In the modern world, we seem to be lost in translation. On the one hand, forms of mass media and networking have enabled people to connect in ways that would seem impossible just a decade ago. On the other hand, we seem to have lost the ability to connect directly, on a personal level. We seem to have lost our sense of identity. This work refers to connectivity, both between human beings and between ourselves and our experiences, hopes, dreams and values. It uses the common material of card-board and gives it a new meaning and context.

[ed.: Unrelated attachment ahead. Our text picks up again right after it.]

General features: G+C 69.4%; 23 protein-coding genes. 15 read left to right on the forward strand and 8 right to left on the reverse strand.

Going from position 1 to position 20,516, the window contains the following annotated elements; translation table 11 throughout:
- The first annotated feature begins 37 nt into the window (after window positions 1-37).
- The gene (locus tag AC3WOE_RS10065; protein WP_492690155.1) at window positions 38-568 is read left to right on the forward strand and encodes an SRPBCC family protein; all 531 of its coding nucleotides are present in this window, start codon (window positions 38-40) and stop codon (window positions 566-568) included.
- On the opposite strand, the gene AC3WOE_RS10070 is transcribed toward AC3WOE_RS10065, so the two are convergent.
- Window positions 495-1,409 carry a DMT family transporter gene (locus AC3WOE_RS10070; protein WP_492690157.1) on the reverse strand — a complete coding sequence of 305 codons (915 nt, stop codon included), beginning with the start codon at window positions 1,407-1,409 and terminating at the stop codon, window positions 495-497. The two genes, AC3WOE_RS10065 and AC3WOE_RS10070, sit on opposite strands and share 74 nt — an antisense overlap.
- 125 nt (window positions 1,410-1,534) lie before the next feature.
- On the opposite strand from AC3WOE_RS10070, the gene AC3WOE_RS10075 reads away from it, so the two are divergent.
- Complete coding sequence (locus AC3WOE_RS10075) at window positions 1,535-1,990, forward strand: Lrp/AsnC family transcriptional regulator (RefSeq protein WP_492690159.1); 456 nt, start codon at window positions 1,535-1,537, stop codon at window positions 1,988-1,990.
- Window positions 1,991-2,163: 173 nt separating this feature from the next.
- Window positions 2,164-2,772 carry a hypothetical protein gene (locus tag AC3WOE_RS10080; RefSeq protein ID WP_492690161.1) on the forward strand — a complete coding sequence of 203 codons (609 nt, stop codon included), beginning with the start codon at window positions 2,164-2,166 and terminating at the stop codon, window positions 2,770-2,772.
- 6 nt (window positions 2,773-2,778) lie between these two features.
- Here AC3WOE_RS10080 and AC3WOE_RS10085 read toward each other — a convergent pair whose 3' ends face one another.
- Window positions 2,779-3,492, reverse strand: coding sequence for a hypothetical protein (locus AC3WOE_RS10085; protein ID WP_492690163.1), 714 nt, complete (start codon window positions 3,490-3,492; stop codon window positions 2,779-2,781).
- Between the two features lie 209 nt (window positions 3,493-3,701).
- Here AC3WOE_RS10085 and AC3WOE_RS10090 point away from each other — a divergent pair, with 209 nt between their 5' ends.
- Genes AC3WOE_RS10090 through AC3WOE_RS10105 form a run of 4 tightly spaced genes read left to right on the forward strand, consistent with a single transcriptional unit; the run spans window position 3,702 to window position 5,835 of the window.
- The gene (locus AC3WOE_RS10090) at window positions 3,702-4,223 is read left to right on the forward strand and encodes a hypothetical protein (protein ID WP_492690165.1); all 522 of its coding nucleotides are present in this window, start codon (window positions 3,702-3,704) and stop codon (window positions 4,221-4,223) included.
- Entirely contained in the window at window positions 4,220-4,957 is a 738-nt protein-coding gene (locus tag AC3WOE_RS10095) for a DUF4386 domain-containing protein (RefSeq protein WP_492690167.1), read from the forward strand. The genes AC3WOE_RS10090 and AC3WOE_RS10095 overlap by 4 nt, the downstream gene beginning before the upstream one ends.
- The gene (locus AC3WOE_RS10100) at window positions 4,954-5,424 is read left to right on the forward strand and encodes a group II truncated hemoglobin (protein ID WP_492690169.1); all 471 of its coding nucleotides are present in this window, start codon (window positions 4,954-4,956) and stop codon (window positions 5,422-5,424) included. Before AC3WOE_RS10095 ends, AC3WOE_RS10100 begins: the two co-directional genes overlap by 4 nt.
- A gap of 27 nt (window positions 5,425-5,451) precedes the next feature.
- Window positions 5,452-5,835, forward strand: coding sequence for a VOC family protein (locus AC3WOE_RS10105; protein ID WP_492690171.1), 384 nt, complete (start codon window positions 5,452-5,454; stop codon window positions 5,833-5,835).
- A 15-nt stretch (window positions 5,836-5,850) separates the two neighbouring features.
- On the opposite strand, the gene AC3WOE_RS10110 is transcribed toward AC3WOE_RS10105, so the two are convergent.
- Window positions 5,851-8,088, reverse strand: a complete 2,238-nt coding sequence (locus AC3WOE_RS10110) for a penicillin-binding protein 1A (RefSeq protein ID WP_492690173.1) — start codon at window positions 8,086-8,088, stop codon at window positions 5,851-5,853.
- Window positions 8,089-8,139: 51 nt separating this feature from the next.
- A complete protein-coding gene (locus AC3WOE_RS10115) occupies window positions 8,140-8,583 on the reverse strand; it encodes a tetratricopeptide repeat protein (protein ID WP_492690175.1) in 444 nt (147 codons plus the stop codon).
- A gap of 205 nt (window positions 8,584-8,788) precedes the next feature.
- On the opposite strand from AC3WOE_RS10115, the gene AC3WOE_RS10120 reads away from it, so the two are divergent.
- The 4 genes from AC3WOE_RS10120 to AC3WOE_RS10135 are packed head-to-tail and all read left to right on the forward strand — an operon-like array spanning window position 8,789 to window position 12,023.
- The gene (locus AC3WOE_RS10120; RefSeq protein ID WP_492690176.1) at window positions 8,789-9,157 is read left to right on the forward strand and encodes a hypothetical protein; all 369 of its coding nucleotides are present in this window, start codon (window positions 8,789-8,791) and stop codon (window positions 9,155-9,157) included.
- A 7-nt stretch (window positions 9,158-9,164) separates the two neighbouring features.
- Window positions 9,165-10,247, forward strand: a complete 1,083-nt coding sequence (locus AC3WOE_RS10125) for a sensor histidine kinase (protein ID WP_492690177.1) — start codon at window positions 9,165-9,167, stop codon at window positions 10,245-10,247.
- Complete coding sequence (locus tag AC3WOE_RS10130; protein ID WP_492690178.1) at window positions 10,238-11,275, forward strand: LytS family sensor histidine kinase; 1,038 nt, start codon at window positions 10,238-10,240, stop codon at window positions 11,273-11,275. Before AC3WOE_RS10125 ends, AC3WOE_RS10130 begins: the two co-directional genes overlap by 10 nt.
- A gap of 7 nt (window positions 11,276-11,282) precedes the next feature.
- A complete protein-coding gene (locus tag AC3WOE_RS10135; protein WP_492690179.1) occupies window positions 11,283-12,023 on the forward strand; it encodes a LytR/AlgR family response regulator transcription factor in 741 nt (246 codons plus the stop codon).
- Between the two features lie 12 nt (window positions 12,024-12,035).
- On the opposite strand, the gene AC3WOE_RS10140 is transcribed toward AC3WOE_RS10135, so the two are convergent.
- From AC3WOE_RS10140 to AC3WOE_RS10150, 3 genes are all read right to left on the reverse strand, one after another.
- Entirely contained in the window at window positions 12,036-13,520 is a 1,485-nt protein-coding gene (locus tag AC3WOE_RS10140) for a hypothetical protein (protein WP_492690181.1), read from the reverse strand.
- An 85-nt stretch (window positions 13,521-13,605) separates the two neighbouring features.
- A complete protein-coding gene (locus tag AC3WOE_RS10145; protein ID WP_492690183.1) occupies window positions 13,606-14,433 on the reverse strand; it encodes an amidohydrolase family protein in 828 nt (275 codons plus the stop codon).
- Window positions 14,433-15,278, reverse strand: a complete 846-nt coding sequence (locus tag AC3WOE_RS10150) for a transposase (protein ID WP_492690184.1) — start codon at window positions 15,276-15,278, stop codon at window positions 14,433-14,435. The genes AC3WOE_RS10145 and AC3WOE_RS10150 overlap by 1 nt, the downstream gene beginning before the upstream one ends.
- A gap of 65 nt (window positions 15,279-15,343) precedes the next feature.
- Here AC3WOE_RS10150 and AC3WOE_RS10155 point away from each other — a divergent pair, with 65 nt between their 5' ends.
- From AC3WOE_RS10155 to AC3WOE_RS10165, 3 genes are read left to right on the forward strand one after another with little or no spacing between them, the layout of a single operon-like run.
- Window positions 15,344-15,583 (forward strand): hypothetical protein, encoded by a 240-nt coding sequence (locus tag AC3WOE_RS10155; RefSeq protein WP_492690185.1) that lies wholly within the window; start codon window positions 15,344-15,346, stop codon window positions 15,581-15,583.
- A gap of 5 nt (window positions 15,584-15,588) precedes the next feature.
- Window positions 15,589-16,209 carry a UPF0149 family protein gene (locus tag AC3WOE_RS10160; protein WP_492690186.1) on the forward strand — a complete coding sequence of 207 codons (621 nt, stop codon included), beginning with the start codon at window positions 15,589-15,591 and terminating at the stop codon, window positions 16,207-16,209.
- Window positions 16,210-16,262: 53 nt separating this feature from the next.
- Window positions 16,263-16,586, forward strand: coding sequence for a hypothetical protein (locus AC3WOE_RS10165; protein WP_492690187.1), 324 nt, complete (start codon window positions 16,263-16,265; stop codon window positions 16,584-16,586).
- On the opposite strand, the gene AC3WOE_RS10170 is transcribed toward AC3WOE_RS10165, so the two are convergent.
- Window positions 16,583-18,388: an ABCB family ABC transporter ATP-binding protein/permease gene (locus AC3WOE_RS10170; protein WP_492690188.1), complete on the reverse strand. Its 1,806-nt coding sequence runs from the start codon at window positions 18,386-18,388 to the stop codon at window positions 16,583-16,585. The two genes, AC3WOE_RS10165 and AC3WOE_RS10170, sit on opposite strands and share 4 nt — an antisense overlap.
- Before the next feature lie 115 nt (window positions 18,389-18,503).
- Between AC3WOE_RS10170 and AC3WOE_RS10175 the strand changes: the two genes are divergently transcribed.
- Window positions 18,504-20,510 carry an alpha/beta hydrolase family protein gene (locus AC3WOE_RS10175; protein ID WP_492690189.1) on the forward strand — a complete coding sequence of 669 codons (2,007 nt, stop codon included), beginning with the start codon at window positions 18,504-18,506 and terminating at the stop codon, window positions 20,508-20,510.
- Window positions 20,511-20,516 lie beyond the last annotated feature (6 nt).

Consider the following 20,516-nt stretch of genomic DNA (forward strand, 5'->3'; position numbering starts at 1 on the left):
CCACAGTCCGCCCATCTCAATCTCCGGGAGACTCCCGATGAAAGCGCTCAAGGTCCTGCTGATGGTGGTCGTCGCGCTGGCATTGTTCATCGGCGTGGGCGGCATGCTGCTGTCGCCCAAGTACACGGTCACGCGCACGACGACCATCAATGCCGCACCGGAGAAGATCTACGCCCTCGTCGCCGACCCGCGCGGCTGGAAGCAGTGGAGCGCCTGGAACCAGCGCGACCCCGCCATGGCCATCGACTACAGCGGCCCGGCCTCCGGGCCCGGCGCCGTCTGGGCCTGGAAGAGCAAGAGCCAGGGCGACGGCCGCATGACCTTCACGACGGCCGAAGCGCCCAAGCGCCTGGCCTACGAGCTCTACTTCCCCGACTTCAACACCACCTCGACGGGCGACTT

This work deals mainly with the fragility of that element, which gives stability and structure to the organic body. The material being used – plaster – points out as well to the notion of fragility. The circular shape may refer to the transition from a material to an immaterial form, and to the contrast and the connection between body and soul. There is reference to the spinal cord, which is required to keep the whole structure intact. It also protects our central nerve system. This work, therefore, raises the question of what makes us into a unity, what brings us together and how do we keep this complex unity intact? The spinal cord can also be seen as a metaphor to our moral standing and this may be the connecting point between the human body and society as a whole. How do we keep our moral standing and our integrity? How do we address the moral challenges we are confronted with? Will we succeed in holding the different threads of our society together despite the differences? These questions receive a strong emphasis in current days when much of our moral standing and our liberal values come under attack. Each decision we take, no matter how small, can have far-reaching effects on our lives, on the structure and the direction that we as a society take.